Attorney At Law: What does Medicare cover?

Attorney At Law: What does Medicare cover?

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By Nancy Burner Esq.

Nancy Burner, Esq.

The Medicare program is administered jointly by the state and federal government. Medicare is available to adults 65 years of age and older, or to anyone under the age of 65 who is entitled to Social Security Disability. 

Medicare provides varying levels of medical coverage, depending on the plan you have. Medicare Part A and Part B, two of the more basic plans, provide coverage for hospitalization stays, rehabilitation, physical therapy, routine doctor visits, and medical equipment. Medicare Part A will also cover the cost of hospice care with a terminal diagnosis of less than 6 months. 

It is important to note that Medicare will not pay for long term services in a facility or services received at home on a long term basis. For example, if you fall and require surgery, you may need rehabilitation in a facility before able to safely return home. In this case, as long as all requirements are met following the hospital stay, Medicare Part A will cover the full cost of the first 20 days in a rehabilitation facility. For days 21-100, there is a co-pay per day if the patient continues to need rehabilitation services. 

If you have a supplemental insurance policy or commonly referred to as a “gap” policy, this may help ease the cost of the daily out of pocket co-pays. After Medicare stops paying, the full cost of the nursing home falls on the patient. This can cost can be upwards of $600 per day.

As you can see, coverage for rehabilitation under Medicare Part A is intended to be short-term. The goal is improvement of acute conditions through rehabilitation and skilled nursing care. While given up to 100 days, patients rarely qualify for this full amount. After admittance to a facility, the patient is evaluated periodically. Once the facility determines that the patient no longer needs skilled care, coverage under the Medicare program ends.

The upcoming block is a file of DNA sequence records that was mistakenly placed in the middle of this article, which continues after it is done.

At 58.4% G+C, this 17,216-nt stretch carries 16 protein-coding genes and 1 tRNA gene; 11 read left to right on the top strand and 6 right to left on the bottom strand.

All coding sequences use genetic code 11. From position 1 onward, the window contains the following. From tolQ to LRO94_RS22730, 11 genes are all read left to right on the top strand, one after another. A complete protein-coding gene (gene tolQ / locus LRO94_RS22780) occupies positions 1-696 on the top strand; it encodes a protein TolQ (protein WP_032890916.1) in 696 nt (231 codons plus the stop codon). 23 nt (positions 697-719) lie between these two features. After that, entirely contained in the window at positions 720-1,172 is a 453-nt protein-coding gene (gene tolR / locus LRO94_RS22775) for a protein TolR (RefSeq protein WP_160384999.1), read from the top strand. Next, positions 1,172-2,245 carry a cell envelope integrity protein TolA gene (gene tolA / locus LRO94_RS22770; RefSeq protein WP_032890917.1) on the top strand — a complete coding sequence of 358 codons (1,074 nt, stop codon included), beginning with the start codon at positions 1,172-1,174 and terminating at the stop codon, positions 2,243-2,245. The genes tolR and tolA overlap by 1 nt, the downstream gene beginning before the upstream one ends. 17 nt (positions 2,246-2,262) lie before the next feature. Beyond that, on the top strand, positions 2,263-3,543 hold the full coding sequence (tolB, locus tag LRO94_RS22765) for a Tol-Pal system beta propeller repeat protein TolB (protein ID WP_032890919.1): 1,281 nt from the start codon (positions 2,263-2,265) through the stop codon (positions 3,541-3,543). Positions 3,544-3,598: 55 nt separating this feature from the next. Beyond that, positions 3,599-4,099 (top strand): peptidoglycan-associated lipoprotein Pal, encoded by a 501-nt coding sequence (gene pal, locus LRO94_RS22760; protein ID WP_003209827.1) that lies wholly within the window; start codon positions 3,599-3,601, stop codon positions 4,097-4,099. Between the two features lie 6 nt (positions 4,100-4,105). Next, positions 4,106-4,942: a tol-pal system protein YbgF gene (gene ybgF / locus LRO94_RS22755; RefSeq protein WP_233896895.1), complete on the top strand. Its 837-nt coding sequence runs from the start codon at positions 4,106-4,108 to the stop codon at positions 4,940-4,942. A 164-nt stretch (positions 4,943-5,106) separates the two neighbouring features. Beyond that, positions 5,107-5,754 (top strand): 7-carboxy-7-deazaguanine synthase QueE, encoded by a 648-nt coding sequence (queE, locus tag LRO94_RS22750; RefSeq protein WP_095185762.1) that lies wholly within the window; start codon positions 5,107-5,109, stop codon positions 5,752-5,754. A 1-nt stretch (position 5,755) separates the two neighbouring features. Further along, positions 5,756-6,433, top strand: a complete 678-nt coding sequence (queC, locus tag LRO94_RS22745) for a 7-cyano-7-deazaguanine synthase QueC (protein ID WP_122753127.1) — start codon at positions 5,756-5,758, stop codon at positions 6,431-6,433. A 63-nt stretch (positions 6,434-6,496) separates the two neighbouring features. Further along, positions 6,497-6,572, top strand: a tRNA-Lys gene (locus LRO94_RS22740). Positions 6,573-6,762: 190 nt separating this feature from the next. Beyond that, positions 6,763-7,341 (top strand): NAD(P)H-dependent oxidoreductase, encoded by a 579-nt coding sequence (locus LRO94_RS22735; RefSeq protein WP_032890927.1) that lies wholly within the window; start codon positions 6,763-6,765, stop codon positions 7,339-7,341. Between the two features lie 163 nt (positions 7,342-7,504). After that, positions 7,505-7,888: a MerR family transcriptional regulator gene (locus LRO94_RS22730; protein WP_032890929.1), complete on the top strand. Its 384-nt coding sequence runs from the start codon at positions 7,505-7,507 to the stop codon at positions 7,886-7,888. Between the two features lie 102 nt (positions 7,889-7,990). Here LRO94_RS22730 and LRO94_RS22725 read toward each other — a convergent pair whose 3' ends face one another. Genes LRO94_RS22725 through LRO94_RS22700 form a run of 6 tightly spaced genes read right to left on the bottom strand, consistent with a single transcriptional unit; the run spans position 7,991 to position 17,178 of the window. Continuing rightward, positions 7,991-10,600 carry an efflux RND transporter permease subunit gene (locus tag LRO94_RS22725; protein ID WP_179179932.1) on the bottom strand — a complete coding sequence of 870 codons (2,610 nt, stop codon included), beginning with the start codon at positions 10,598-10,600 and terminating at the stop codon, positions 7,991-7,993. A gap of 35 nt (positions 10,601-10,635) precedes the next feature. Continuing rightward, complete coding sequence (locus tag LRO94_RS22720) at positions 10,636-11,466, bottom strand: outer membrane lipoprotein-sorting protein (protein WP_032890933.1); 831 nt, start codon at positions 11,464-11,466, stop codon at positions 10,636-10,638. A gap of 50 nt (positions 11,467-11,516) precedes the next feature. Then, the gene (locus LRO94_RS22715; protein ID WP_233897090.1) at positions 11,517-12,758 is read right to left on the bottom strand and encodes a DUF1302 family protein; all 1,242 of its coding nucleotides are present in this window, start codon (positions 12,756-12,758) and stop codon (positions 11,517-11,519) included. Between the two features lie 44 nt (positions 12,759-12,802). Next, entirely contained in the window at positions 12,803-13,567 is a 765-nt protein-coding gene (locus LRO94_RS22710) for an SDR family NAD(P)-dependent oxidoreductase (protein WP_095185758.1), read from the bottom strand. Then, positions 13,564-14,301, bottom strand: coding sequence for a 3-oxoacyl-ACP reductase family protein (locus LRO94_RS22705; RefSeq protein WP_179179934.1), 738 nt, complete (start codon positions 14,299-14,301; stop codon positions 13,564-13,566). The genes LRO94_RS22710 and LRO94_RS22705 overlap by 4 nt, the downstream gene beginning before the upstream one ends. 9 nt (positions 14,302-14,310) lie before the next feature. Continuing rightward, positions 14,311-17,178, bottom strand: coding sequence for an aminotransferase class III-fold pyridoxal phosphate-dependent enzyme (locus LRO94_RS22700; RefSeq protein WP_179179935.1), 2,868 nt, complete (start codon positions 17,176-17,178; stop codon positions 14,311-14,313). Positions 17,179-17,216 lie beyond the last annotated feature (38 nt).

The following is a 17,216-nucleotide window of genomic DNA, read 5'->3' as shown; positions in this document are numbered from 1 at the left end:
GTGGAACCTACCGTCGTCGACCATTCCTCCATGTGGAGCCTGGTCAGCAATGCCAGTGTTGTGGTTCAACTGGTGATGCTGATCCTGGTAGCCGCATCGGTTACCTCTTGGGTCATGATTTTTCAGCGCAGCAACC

The most important piece to understand is the difference between skilled care and custodial care. Medicare does not cover custodial care. There are many circumstances where the patient does not fall into the category of needing rehabilitative or skilled care, but the family cannot bring their loved one home safely. Medicare does not pay for time to set up a discharge plan. Once Medicare terminates coverage, the patient needs to return to the community or start privately paying for care.

As you enter the arena of Medicare and with unpredictable times, education is key. It is important to meet with your Elder Law attorney to discuss future care plans and options for aging in place successfully.

Nancy Burner, Esq. is the founder and managing partner at Burner Law Group, P.C with offices located in East Setauket, Westhampton Beach, New York City and East Hampton.